With our excitement growing, we split up and started to grid search the area. Using the old photos of town we began to locate where the buildings once stood. The machine shop/lumber mill and blacksmith were located, and the ghost town of Amalga started to take shape. Large pieces of equipment covered in several inches of moss went unnoticed for some time as we walked around them. The remains of Superintendent Thane’s house were located, along with the Risdon 10-Stamp Mill that was not removed from the mine upon its closing in 1915. We carefully removed moss from the larger pieces of equipment and building ruins, and took photos and video during the process in order to show the before and after taking place. We marked several GPS coordinates on our maps to show where the buildings once stood. The town of Amalga could be seen once more. We spent several hours locating some of the collapsed adits in the area. Many still had rail tracks covered in moss running right to them from the town site.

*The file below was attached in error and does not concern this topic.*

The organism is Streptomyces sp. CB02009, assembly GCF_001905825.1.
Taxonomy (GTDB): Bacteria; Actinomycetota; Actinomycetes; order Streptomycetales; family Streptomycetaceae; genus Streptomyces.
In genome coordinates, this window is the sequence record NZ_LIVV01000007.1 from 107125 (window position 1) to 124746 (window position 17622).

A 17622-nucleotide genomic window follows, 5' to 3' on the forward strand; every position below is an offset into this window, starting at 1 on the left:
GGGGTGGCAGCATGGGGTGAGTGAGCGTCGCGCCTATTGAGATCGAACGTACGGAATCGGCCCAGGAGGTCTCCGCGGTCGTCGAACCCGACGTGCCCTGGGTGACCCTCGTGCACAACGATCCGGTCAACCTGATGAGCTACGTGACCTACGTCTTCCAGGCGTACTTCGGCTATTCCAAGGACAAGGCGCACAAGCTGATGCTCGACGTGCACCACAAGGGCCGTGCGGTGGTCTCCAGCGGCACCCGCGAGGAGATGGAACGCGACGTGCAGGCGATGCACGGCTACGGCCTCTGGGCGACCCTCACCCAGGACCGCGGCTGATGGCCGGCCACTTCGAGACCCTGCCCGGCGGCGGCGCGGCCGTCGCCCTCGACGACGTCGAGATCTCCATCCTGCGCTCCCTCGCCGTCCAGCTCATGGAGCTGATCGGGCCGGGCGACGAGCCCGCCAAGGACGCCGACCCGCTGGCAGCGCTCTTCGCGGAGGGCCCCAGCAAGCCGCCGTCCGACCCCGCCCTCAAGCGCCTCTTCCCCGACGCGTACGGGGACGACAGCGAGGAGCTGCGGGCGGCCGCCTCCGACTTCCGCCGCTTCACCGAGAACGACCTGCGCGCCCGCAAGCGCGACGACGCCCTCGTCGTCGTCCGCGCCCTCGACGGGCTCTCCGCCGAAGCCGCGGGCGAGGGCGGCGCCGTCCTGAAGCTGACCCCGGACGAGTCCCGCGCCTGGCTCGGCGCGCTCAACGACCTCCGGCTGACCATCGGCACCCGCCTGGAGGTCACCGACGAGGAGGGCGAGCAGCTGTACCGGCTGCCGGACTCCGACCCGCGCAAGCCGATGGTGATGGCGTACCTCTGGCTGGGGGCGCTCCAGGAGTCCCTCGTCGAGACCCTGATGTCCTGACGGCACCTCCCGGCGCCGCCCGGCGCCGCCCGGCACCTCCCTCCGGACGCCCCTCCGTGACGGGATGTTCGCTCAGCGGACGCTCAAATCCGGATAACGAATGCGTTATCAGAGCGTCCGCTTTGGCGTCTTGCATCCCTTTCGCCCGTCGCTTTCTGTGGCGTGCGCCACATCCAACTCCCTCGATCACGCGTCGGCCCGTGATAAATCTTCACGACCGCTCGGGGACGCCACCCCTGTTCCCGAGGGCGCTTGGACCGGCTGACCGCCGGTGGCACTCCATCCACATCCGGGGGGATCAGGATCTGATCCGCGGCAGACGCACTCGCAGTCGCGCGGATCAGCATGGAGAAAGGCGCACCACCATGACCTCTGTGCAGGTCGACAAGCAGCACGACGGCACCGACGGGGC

We followed the tram cable up the hill to the 1800 foot level to find the main working adit, and dump sites. The most unique thing we found up on the moss covered mountain was a claw-footed bathtub, which seemed to weigh several hundred pounds. It was tipped on its side next to an old wheelbarrow. Piles of old boots, glass bottles, and rusty pieces of food cans were everywhere on the hillside. Our group explored Amalga until late in the afternoon.